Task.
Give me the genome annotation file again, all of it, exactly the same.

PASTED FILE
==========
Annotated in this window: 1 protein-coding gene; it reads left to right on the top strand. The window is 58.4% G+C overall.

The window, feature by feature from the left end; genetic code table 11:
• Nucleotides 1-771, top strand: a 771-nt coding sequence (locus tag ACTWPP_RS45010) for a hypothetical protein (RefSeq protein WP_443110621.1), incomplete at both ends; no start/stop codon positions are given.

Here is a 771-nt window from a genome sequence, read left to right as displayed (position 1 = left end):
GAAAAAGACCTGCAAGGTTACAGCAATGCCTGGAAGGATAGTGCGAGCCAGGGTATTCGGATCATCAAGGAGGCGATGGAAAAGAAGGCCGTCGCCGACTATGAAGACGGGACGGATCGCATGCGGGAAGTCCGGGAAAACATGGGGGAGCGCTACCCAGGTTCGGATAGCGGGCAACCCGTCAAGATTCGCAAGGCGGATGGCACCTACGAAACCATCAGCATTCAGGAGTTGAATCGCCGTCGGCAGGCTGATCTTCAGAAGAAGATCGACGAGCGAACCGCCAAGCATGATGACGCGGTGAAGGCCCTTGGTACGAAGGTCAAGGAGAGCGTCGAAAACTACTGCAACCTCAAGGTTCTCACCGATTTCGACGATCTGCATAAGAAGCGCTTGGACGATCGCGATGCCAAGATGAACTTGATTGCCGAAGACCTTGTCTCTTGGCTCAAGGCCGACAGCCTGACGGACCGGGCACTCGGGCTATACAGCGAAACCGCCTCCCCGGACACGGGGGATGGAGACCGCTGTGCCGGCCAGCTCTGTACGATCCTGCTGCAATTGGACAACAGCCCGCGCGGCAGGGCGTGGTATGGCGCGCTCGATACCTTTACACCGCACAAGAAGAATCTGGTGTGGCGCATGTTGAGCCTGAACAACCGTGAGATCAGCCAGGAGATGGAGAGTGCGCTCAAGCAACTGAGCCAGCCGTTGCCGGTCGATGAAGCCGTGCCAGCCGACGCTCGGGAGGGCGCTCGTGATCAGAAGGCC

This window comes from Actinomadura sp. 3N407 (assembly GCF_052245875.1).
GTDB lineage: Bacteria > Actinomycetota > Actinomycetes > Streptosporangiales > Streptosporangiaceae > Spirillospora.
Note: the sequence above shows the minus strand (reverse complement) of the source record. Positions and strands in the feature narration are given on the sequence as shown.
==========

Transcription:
Annotated in this window: 1 protein-coding gene; it reads left to right on the top strand. The window is 58.4% G+C overall.

The window, feature by feature from the left end; genetic code table 11:
• Nucleotides 1-771, top strand: a 771-nt coding sequence (locus tag ACTWPP_RS45010) for a hypothetical protein (RefSeq protein WP_443110621.1), incomplete at both ends; no start/stop codon positions are given.

Here is a 771-nt window from a genome sequence, read left to right as displayed (position 1 = left end):
GAAAAAGACCTGCAAGGTTACAGCAATGCCTGGAAGGATAGTGCGAGCCAGGGTATTCGGATCATCAAGGAGGCGATGGAAAAGAAGGCCGTCGCCGACTATGAAGACGGGACGGATCGCATGCGGGAAGTCCGGGAAAACATGGGGGAGCGCTACCCAGGTTCGGATAGCGGGCAACCCGTCAAGATTCGCAAGGCGGATGGCACCTACGAAACCATCAGCATTCAGGAGTTGAATCGCCGTCGGCAGGCTGATCTTCAGAAGAAGATCGACGAGCGAACCGCCAAGCATGATGACGCGGTGAAGGCCCTTGGTACGAAGGTCAAGGAGAGCGTCGAAAACTACTGCAACCTCAAGGTTCTCACCGATTTCGACGATCTGCATAAGAAGCGCTTGGACGATCGCGATGCCAAGATGAACTTGATTGCCGAAGACCTTGTCTCTTGGCTCAAGGCCGACAGCCTGACGGACCGGGCACTCGGGCTATACAGCGAAACCGCCTCCCCGGACACGGGGGATGGAGACCGCTGTGCCGGCCAGCTCTGTACGATCCTGCTGCAATTGGACAACAGCCCGCGCGGCAGGGCGTGGTATGGCGCGCTCGATACCTTTACACCGCACAAGAAGAATCTGGTGTGGCGCATGTTGAGCCTGAACAACCGTGAGATCAGCCAGGAGATGGAGAGTGCGCTCAAGCAACTGAGCCAGCCGTTGCCGGTCGATGAAGCCGTGCCAGCCGACGCTCGGGAGGGCGCTCGTGATCAGAAGGCC

This window comes from Actinomadura sp. 3N407 (assembly GCF_052245875.1).
GTDB lineage: Bacteria > Actinomycetota > Actinomycetes > Streptosporangiales > Streptosporangiaceae > Spirillospora.
Note: the sequence above shows the minus strand (reverse complement) of the source record. Positions and strands in the feature narration are given on the sequence as shown.